A mega bank just joined the eurozone; it’s too big to fail

Stockholm • Yesterday, the number of banks deemed too big to fail in the eurozone grew to eight from seven. The new arrival is Nordea Bank Abp, which is moving its headquarters to Helsinki from Stockholm.

The bank, whose US$670 billion (RM2.77 trillion) in assets are more than twice Finland’s GDP, has made clear its move was driven by regulatory considerations and a wish to be inside the European banking union.

“We’ll be in the core of Europe,” CEO Casper von Koskull told reporters at a recent breakfast meeting in Stockholm. “I think it’s important that we also can influence Europe.”

Under von Koskull, who held several senior roles at Goldman Sachs Group Inc before joining Nordea, the bank has sold off assets outside the Nordic region, including in Luxembourg, the Baltics and Russia.

In an interview with Bloomberg Television yesterday, von Koskull said growing through European acquisitions isn’t on his agenda.

“If you drive a bank for size itself, that’s not a good sign, for me at least,” he said.

“European consolidation is something of course one follows, but it’s not on our agenda for the time being.”

Nordea is in the middle of a high-stakes transformation in which automated and digitised services are replacing human beings. Nordea said it needs to cut its workforce by about 6,000 people as part of this plan. Von Koskull has made clear he thinks the rest of the global finance industry needs to adopt a similar approach to stay competitive.

The arrival of a global systemically important bank will change Finland’s financial industry significantly. Finance industry assets in the northern-most euro member will swell to 400% of its GDP after the move, and Nordea will replace Nokia Oyj as the biggest-listed company to have its headquarters in Finland.

The financial regulator in Helsinki has had to add 10% to its staff to prepare for Nordea’s arrival. It will carry out about 75% of the work supervising the bank even as the main responsibility for Nordea oversight rests with the European Central Bank in Frankfurt.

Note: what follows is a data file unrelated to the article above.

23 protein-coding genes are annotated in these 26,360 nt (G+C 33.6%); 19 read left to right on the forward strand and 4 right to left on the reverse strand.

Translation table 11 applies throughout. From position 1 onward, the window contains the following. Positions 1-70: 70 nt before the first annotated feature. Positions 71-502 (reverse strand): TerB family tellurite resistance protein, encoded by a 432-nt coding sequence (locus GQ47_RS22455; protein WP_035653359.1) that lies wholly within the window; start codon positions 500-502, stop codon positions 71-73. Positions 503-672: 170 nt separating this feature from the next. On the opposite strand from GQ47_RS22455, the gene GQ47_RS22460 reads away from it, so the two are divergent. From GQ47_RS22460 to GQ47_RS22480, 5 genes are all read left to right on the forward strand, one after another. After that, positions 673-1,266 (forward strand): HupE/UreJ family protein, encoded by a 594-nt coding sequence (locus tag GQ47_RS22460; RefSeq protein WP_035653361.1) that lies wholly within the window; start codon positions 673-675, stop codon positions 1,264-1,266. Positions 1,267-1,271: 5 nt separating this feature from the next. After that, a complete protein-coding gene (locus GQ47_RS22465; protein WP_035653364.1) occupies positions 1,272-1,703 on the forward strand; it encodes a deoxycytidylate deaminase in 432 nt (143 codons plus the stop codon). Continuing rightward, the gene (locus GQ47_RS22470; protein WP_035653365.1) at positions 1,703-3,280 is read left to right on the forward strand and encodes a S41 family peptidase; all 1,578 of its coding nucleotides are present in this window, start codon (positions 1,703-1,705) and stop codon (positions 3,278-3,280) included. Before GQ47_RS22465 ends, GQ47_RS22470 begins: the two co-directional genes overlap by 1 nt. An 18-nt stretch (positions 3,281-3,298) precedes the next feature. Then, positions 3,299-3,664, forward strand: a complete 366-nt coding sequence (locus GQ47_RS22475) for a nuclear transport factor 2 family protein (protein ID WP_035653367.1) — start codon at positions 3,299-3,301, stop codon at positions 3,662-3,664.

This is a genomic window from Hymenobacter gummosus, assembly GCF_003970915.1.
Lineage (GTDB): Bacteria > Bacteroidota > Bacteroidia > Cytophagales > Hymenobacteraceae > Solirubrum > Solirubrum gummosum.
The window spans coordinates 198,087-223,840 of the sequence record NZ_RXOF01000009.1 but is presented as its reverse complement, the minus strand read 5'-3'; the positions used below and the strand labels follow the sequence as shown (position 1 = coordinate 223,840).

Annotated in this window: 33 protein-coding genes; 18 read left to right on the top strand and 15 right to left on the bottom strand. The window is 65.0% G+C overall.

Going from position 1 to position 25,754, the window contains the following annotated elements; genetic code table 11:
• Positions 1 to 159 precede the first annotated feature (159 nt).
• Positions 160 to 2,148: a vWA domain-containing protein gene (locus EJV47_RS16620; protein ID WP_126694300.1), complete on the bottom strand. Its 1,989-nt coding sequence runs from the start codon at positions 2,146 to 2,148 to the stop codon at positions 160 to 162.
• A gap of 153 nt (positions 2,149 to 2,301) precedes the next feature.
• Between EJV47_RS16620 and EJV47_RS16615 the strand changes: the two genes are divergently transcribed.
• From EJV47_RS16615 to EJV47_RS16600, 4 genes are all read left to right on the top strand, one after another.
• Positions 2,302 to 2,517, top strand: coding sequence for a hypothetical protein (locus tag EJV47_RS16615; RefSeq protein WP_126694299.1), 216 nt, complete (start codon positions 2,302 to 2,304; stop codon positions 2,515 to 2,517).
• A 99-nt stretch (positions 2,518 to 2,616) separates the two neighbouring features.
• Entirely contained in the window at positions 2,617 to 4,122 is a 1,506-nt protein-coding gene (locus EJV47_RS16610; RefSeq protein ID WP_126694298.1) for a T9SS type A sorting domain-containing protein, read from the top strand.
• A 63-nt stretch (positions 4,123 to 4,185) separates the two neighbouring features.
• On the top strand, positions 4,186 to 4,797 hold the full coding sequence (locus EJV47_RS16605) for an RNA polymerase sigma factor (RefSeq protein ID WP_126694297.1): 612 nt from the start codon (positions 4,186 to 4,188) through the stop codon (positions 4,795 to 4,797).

Bank of Finland governor Olli Rehn said Nordea’s decision to move to Helsinki “must be seen as a vote of confidence in the euro-area banking union”, in an interview with Finnish broadcaster YLE TV1 last Saturday. “For Finland, the euro-area banking union gives us broader shoulders in case of possible difficulties and that’s important,” given how big the finance industry will be compared to the country’s economy once Nordea arrives, he said.

Sweden will be left with a considerably smaller financial industry, and concerns have been raised about Stockholm’s standing as a financial centre once Nordea’s gone. The Social Democrat-led government took a hard line against banks while it was in office. Opposition parties said that’s what ultimately drove away the Nordic region’s largest bank.

For Nordea, the relocation is mostly administrative. Only two people will move to Helsinki — CEO von Koskull and chief compliance officer Matthew Elderfield.

But there are significant financial benefits. Nordea said in February it expects to cut costs by as much as €1.2 billion (RM5.77 billion) once it’s in Helsinki. And management has made clear it expects a more predictable regulatory environment inside the eurozone than the framework it operated within in Sweden.

It remains to be seen whether Nordea’s decision to move hurts its Swedish business in the longer term. The announcement, which came late last year, sparked anger among many Swedish clients who ended up leaving the bank. A number of Swedish trade unions also cut their ties with Nordea.

Von Koskull said clients would not have noticed any difference yesterday. “They’ll get the same people, the same advice, and we’ll develop the bank exactly according to the strategy that we have,” he said.

On a more personal note, the CEO has signalled he will miss Stockholm.

“The longest I’ve ever lived in one place is London, at 20 plus years,” he said. “The second-longest I’ve ever lived in one place is Stockholm. I felt at home here, this is a home to me.” — Bloomberg